4. tom

    Henry, sad but true. The early stages of MAP were brought on by West Marine; they still pressure mfg to have map policy but they have eased back. Local companies really need to focus on face to face and hands on customer service; that’s what they have that the internet does not. I think if mfg wants to have input in helping the industry and the sport they should look more at who sells their product to the end user. One mfg we have requires that you answer a somewhat lengthy questionnaire regarding product knowledge before you can sell their product (not available at West by the way or on very few web sites). There are a few mfg who do not allow their wholesalers to drop ship their products (by by to the garage web sites). I think the industry just really needs to do some soul searching and not spend so much time trying to preserve things the way they were or the way they are now.

  5. Bill

    Sisson quotes Larry Russo on buyers’ financial constraints and we all need to understand this. It isn’t just boats that have grown more expensive, it’s everything a family needs to buy. Real estate taxes, clothing and food are up virtually everywhere as is the cost of cars. Have one or two kids that are going to college some day? That new (or used) boat may look tempting but not if you have to sock away $80,000 or $100,000 in tuition money per kid and even then the offspring will probably have to accumulate some debt before graduation.

    Those real life expenses are the real competition that the boating industry faces.

  6. Joe Lewis

    In certain sectors of the business I beleive the industry has affectively addressed the cost of boat ownership and maintence. I’d submit maintence costs of today’s outboard and stern drive boats are less thanks to the introduction of fuel injection as one example. Remember the days of high fuel consumption, fouled plugs, carb jobs and expensive power head replacements caused by failed oil delivery systems? Stern drives have become far more dependable and reliable with many only requiring maintence service at 100 hour intervals. I do agree the cost of higher quality more dependable products has resulted in higher new boat and motor prices.
    Insurance is another area of ownership cost that most consumers find very reasonable. When compared to their auto policies most are pleasantly surprised and pleased.
    In my mind affordability and value are joined at the hip. People are becoming more experience driven and it’s playing a larger role in their preception of value. Here’s where we have a real opportunity. We have the advange of delivering experiences that are fun, exciting, multi generational and literally delivers a life time of great memories. If we continue to focus on improving the quality of the ownership experience consumers perception of our value will increase.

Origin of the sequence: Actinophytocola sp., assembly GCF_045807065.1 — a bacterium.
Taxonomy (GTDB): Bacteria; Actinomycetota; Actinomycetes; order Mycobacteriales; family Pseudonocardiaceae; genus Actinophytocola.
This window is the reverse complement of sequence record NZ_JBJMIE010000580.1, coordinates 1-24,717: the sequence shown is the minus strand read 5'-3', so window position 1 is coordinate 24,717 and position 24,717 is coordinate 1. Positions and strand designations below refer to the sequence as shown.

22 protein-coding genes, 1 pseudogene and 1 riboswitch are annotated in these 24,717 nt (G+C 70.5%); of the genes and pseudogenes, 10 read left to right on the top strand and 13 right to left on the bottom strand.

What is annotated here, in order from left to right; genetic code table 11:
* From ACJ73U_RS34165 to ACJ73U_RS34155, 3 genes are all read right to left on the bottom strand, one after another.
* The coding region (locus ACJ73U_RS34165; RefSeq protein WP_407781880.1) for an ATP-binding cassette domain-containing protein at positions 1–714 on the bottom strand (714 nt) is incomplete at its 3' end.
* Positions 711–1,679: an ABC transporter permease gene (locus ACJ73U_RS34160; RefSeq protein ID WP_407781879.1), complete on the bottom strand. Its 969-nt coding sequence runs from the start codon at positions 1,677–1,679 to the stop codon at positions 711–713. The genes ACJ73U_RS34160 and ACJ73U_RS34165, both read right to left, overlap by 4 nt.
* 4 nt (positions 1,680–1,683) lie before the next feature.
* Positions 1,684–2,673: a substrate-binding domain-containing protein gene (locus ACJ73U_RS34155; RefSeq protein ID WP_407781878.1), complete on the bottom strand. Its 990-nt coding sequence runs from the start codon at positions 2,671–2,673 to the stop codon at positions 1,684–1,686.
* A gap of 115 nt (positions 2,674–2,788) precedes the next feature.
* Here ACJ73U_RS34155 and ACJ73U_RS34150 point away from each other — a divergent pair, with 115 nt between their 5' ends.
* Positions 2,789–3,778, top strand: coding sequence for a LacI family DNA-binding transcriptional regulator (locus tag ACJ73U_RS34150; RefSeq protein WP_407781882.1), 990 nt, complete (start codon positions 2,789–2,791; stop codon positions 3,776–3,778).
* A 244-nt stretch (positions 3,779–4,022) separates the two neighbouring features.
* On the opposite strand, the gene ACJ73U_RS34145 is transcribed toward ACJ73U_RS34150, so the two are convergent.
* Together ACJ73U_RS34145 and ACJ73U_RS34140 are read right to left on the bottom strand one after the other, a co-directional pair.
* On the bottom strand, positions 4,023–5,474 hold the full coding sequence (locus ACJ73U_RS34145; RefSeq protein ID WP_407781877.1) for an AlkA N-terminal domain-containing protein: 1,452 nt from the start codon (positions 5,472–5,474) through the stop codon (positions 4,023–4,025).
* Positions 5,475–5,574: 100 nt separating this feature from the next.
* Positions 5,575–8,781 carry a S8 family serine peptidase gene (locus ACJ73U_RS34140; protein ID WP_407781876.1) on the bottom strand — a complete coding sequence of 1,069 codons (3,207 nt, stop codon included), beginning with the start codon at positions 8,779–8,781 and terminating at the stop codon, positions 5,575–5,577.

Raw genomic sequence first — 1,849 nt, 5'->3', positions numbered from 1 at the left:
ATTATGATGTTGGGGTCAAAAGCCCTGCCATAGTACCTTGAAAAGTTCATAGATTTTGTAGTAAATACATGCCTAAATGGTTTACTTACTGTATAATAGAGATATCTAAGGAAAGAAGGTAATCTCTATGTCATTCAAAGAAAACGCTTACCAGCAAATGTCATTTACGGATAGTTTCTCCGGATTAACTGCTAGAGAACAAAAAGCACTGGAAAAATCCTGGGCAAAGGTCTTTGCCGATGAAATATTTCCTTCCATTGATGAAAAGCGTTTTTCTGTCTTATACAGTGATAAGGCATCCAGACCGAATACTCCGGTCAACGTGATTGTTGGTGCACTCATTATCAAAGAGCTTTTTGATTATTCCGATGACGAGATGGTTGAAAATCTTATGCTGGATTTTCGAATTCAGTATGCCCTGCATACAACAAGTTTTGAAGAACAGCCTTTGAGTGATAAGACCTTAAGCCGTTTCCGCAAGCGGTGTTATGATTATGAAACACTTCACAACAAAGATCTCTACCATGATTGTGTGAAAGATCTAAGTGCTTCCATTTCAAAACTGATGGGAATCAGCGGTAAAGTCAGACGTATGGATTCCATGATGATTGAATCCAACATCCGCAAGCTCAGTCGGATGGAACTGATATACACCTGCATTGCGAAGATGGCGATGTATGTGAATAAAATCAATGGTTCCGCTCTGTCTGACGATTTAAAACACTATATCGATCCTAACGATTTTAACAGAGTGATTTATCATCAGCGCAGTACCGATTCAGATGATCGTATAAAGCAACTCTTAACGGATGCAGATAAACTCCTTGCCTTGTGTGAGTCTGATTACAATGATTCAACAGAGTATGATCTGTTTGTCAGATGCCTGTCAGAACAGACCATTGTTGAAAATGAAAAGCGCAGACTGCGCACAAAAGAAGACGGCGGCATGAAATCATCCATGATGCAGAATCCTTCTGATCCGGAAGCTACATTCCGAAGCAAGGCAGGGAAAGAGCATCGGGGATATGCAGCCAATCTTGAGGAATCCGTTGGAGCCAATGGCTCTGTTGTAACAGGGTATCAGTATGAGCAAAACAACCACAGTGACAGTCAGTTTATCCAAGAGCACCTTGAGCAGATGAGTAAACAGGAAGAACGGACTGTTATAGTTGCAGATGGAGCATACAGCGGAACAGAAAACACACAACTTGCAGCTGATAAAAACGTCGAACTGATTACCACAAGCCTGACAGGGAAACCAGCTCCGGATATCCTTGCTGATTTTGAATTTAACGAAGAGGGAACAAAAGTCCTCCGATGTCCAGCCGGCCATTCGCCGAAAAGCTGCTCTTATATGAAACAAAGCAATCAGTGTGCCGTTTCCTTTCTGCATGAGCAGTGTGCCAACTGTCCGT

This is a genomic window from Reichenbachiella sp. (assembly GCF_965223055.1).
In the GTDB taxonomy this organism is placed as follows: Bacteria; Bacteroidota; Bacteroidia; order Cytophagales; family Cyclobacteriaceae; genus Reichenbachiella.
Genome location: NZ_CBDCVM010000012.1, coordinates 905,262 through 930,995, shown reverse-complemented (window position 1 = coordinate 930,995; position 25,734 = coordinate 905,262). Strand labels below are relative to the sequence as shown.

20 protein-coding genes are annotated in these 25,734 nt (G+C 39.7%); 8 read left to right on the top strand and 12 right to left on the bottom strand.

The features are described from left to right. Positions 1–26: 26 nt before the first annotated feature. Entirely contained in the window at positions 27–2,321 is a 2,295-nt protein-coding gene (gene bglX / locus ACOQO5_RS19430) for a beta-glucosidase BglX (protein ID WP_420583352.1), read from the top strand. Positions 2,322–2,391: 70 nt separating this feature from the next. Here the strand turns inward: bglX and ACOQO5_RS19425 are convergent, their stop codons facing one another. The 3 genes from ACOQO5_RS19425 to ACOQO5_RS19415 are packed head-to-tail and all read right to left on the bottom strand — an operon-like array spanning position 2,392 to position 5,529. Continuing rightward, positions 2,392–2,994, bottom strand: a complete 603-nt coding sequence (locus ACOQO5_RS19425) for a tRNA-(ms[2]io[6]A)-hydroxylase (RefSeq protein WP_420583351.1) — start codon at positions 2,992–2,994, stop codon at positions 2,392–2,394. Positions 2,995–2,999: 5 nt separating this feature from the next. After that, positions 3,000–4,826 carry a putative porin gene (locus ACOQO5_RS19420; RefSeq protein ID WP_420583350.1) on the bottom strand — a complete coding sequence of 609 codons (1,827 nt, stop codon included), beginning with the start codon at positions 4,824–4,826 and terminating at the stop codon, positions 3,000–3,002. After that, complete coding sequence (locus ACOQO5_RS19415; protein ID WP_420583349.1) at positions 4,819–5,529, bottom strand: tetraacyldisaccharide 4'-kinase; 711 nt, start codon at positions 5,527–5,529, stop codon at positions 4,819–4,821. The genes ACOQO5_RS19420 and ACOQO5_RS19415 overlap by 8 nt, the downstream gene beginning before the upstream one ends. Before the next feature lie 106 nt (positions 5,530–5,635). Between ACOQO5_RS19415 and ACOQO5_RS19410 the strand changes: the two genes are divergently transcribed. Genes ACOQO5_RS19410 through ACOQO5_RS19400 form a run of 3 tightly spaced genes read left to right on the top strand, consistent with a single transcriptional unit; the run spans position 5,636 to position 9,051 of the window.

Don’t get me wrong, cost is a factor but it’s not the only factor. I’m blessed to live in an area where I need only drive 28 miles to witness how this perception of value is played out hundreds of thousands of times each day at Walt Disney World. Anyone who’s been there will tell you it’s not an inexpensive proposition yet their business has never been better. People appreciate the value of the experience and millions figure out how they can afford it every year.
    As we continue this affordability conversation it’s important remember cost is only one factor in the value equation.

  7. CaptA

    Bill is RIGHT ON THE MONEY! Gen Xers will not purchase boats the way the baby boom generation purchased boats. They have so much debt, the disposable income is barely existant, and their overall financial security just does not exist. If the industry is going to sell boats, they need to make the overall cost of ownership come WAY down. The only way I see this occurring is by fractional ownership.

  8. A/C

    The real truth of the matter is middle class Americans who have been back bone of marine product buyers are today being forced out of boating. I appreciate William Sisson and Erik Klockars candid remarks. Over the years boating has been jokingly referred to as a rich man sport. Today it is now more of reality than a joking remark.
    The REAL truth about boating affordability and long term value will never be fully addressed during the sales presentation. Marine sales people focus on the glitz and glamor of what boating offers. All prospective boat buyers should put a pencil to paper and do a Ownership Cost Evaluation, factoring in all related fixed expenses and estimated operational cost over the projected period of ownership. I’m sure the end result would be “boating does not fit within our budget”. Lets consider other recreational options.
    Been there done that and now I can celebrate the 2 best days of owning a boat………the day I bought it and the day I sold it!